Help to improve efficiency and production in the gastroenterology unit.
Because of organizational and staff changes, the gastroenterology unit of a medium-sized hospital was in dire straits: a negative report from the Health Care Inspectorate and financial loss.
Therefore, our challenge from the board of directors was as follows: ‘Develop and implement improvements in planning, staff rotas, capacity management, and collaboration to achieve a significant increase in efficiency and productivity in the endoscopy unit to get production back on budget.’
The endoscopy unit is not an island unto itself; it’s part of the entire patient journey in a hospital. This is why we started to describe this patient journey: tracking the process from polyclinic via the endoscopy unit to admission to the clinic. This provided a number of findings. There was no production-based direction, no clarity on capacity or staff deployment, and no coordination among the different units.
Medical specialists did not feel particularly responsible for the primary process, and there was an us/them culture brewing between doctors and nurses, and between endoscopy and other units. Enthusiasm and communications were down, absence due to sickness was up, and the quality of care and production was under pressure.
The unit, management, and board all had a tall order: increase productivity in the endoscopy unit by 15 per cent for the long term. Such a sustained increase in productivity takes more than a boost in efficiency. Above all, it calls for a culture of enthusiasm with pleasure, team spirit, and real togetherness among units. For each professional, this translates into their intrinsic motivation for quantitative and qualitative excellence.
The insights gained from the patient journey were real eye-openers for all staff. And that stimulated their creativity. Finding the enthusiasm to work more efficiently and flexibly – and to boost teamwork with internal suppliers – became second nature. It was this enthusiasm which enabled us to optimize the endoscopy process. Specifically, this also means that the pre-endoscopy visits have been improved by using a specially developed electronic survey. This is now discussed by gastroenterology nurses with patients to improve communications in both directions. The planning was also tightened up, and some employees have become skilled for multiple jobs, such as at the polyclinic and in the endoscopy unit. We also lengthened the polyclinic planning horizon in combination with these improvements to achieve a reduction in the number of changes and telephone cancellations.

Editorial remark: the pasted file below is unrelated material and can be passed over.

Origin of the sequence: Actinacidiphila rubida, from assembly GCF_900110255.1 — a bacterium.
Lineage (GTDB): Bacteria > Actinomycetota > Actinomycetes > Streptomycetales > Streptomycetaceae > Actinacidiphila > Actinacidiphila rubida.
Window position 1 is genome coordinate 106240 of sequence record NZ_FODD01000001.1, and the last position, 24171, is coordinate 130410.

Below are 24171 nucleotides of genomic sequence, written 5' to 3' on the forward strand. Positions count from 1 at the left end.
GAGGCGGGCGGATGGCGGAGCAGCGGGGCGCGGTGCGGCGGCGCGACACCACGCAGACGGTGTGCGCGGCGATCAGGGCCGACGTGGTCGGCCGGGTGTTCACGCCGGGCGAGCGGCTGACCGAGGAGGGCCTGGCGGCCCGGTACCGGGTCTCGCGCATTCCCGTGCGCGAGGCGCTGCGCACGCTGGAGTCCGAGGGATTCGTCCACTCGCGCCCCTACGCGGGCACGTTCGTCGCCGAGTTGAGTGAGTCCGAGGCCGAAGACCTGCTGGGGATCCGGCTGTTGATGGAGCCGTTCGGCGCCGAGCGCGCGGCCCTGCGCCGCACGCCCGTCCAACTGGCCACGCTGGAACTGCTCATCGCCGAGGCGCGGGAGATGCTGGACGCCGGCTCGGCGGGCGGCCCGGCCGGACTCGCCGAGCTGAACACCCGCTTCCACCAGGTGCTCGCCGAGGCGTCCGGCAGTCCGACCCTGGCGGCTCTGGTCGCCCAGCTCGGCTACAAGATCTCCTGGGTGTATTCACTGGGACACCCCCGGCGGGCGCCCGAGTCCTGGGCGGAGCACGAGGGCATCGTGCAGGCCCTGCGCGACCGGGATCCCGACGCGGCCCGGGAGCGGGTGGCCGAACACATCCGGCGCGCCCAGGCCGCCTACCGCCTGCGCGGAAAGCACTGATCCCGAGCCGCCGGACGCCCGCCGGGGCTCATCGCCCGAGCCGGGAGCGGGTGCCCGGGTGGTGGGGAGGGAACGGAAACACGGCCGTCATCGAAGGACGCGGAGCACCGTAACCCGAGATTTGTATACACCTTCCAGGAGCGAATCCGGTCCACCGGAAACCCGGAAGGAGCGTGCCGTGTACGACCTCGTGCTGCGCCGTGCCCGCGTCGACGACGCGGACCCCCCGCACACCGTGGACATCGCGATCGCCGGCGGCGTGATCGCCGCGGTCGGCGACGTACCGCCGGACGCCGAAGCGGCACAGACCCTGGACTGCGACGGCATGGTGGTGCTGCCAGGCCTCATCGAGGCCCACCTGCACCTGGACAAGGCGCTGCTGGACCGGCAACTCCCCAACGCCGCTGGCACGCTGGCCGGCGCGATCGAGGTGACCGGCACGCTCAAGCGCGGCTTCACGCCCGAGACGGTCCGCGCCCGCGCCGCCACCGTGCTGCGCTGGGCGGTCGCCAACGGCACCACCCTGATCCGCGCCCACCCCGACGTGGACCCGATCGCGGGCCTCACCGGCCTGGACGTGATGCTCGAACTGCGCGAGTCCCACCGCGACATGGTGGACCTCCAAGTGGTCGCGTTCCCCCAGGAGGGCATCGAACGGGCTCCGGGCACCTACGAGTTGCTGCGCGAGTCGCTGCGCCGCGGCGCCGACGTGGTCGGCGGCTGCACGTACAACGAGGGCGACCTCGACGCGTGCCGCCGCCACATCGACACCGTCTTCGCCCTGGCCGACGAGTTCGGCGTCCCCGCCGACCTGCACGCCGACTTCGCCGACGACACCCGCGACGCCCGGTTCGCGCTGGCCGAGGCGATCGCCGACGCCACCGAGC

In addition, the nurses took over part of the tasks of the specialists as a consequence of this project. The time freed up as a result was used by the medical specialists on new patients (read: more endoscopy patients) and to do more for the clinic (faster discharge procedures).
Finally, we updated the nursing and medical procedures to tackle the growth in production. These cover areas such as time slots, release data, communications, and registration.
We introduced a new staff rota programme, based on the principles of integral capacity management. This is a proactive way of generating staff rotas, matching available capacity to current demand. Part of this new procedure is a weekly planning and performance meeting in each unit where a specialist and unit head assess the prior week’s performance and make any necessary adjustments. For example, if the waiting list for patients is too long, they can decide at the meeting to schedule extra polyclinic days or pre-endoscopy days instead of endoscopy days.
Medical specialists and unit heads can now take direct responsibility for planning and production. This was made possible by first improving the required management information (production data, waiting lists, and available capacity) so that they could manage programme utilization. We also identified the common elements of the patient journey. Next, we worked with the specialists and unit heads to develop new, simpler dashboards so they could keep better track of their performance.
In addition, we set up a Staff Rota and Planning Performance Committee where all heads and medical specialists from the performance meetings come together to improve performance throughout the gastroenterology unit via a planning and staff rota tool. This formal structure enables participants to experience joint quantitative and qualitative responsibility for the primary process and to respond effectively to changes in production or capacity based on shared aims and principles. This ensures overall balance between production, waiting list, and capacity.
In assessing performance, overall responsibility and decision-making for the gastroenterology patient journey is taken by the centre manager and gastroenterologist/medical manager. Together, they use a specific dashboard (qualitative and quantitative data) to ensure capacity, production, and communications with a view to optimal coordination between medical and managerial topics at tactical level.
We achieved the hard objective: production rose by 20 per cent in the first three months of our activities. This is down to the new way of planning and management. Turnaround time, for instance, dropped from 22 minutes to 6 minutes and 20 seconds. And gross endoscopy times declined because of better work coordination among staff. This helped to reduce the waiting time for patients and boost productivity.
In addition, the atmosphere and culture have been further professionalized: respect for the interests of the patient, teamwork, and the correction of non-professional conduct have become commonplace. As a result, patient hospitality and accessibility to the hospital and the specialists have improved. That, in turn, has reduced waiting and admission times.